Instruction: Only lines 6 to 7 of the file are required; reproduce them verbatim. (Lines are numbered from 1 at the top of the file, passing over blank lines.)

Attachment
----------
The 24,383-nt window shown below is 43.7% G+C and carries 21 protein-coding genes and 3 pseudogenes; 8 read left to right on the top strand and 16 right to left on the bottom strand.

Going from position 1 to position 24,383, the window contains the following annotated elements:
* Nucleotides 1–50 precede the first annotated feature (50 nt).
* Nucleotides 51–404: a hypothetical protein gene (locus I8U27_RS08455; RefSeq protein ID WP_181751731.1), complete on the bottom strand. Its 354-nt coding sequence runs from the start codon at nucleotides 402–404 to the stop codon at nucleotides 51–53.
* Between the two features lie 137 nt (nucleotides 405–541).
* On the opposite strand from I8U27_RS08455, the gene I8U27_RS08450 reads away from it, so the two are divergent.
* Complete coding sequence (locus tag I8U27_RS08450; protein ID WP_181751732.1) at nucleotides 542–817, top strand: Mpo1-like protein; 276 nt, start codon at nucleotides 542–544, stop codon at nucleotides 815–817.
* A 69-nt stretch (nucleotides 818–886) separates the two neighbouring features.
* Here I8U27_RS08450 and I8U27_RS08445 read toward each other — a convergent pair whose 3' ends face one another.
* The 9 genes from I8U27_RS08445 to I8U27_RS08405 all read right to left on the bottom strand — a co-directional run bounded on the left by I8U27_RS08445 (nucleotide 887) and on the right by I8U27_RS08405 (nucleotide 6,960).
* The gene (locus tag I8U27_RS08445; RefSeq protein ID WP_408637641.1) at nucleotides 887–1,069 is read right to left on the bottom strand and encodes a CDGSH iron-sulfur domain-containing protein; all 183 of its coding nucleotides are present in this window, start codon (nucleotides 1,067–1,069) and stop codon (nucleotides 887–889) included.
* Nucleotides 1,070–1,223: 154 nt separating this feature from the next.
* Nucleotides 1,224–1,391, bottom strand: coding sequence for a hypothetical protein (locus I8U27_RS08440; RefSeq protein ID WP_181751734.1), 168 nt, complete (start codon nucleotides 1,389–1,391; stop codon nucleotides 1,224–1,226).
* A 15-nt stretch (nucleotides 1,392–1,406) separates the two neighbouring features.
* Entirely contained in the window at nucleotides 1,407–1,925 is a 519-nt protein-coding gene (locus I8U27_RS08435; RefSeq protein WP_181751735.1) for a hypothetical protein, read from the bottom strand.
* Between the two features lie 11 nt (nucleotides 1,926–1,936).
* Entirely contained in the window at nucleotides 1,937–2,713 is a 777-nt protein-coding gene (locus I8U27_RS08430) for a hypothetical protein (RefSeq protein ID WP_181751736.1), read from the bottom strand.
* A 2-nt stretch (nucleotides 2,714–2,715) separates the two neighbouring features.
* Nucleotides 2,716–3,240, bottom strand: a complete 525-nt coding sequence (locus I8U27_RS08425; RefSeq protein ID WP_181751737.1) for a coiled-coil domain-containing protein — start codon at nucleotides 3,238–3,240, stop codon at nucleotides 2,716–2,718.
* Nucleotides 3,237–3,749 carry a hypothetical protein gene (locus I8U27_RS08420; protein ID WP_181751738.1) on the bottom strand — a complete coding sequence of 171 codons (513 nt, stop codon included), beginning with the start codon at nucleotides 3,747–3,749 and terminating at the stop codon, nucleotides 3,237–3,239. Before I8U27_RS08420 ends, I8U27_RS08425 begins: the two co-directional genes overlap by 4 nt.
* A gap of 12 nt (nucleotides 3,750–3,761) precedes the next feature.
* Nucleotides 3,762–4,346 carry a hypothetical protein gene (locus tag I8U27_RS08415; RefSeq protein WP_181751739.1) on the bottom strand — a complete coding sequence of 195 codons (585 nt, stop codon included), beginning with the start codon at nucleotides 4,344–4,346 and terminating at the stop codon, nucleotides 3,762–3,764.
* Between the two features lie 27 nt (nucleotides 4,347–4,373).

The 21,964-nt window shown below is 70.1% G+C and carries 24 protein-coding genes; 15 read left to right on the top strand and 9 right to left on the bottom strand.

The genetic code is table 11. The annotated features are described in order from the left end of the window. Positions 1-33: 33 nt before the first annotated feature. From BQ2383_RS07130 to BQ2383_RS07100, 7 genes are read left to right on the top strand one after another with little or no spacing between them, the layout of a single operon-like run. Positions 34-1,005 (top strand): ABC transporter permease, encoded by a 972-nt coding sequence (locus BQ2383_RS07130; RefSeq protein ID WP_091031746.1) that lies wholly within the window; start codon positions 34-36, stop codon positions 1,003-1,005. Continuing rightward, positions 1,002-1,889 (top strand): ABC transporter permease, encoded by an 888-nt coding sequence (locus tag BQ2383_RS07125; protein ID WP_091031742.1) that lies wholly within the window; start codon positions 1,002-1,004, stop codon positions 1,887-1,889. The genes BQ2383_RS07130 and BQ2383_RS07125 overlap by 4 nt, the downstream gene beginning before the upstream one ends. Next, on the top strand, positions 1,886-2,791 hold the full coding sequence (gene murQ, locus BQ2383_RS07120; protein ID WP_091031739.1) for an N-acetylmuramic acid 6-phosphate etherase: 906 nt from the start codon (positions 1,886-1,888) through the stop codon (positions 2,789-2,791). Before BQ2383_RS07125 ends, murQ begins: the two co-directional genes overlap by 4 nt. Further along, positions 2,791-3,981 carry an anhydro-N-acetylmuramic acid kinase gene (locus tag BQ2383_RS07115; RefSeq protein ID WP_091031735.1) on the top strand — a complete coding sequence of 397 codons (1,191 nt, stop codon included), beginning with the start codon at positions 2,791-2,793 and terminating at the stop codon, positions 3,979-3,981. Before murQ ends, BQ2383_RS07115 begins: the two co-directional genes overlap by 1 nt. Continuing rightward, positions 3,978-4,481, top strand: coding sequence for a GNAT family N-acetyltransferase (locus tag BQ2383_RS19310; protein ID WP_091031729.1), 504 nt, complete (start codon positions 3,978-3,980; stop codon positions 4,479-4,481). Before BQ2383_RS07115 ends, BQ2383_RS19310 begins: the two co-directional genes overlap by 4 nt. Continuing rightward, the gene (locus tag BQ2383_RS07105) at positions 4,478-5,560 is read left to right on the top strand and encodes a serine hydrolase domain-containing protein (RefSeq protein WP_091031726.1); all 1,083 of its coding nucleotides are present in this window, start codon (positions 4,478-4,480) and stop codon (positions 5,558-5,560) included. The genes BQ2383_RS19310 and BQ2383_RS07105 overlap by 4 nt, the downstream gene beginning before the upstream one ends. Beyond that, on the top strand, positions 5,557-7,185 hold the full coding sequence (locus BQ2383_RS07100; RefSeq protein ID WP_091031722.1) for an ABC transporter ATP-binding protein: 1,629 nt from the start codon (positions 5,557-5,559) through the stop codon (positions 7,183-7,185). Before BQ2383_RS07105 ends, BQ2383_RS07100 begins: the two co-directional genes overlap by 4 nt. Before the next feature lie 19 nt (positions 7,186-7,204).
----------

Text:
* On the opposite strand from I8U27_RS08455, the gene I8U27_RS08450 reads away from it, so the two are divergent.
* Complete coding sequence (locus tag I8U27_RS08450; protein ID WP_181751732.1) at nucleotides 542–817, top strand: Mpo1-like protein; 276 nt, start codon at nucleotides 542–544, stop codon at nucleotides 815–817.